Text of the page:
DXA (previously DEXA) stands for dual energy X-ray absorptiometry. It is a very low-dose X-ray exam that measures the mass of bone in certain standard areas of your body, usually the hip, lumbar spine and sometimes forearm. The amount of bone detected is then compared to the average for a person of the same sex, age, and race.
What is a DXA (DEXA) Scan?
DXA scans are done to find low bone density. Osteoporosis is a silent disease, the first symptom of which can be a broken bone.
1 out of every 2 women and 1 out of 8 men over age 50 will have an osteoporosis-related fracture in their lifetime.
There are several groups of people who should consider bone-density testing:
- All postmenopausal women below age 65 who have risk factors for osteoporosis.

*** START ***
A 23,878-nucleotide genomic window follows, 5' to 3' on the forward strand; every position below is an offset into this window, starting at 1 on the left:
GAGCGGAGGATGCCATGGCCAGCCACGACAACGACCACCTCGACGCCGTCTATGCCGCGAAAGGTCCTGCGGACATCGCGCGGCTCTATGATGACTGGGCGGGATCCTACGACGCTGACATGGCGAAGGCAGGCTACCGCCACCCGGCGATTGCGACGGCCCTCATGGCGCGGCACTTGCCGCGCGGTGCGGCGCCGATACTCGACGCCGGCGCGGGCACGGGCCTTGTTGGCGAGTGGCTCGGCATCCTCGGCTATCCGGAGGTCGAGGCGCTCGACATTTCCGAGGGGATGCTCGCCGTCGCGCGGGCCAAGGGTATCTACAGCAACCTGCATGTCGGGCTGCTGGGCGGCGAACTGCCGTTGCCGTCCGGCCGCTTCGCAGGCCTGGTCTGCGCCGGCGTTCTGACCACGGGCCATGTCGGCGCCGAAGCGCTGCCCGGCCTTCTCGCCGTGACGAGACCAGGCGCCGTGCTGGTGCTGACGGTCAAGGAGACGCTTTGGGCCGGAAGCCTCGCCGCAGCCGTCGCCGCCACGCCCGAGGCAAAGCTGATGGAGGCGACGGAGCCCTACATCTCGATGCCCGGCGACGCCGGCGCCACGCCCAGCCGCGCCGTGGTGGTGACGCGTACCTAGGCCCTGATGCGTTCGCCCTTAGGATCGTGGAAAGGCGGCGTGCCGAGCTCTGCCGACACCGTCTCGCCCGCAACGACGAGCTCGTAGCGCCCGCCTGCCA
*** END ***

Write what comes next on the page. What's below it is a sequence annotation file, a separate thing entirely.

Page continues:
- All women 65 years and older.
- Postmenopausal women with fractures.
- Women with medical conditions associated with osteoporosis.
- Women whose decision to use medication might be aided by bone-density testing.
- Men age 70 and older.
- Men ages 50-69 with risk factors for osteoporosis.
When, and how often, you should get a bone-density scan depends on your age, risk factors and whether you’ve already been diagnosed with thinning bones. The general rule: anyone at risk for osteoporosis should get a bone-density scan. Don’t wait for a fracture or a formal diagnosis.
Generally, Medicare and many insurance companies will pay for a bone scan every two years in women with osteoporosis or who are at high risk. Because the response to treatment occurs slowly, this is usually an acceptable time interval.
Another thing to keep in mind: not all DXA scanners are created equal. There are slight differences in the calibration of different manufacturers’ machines.
Ideally you should get all your bone scans on the same DXA scanner.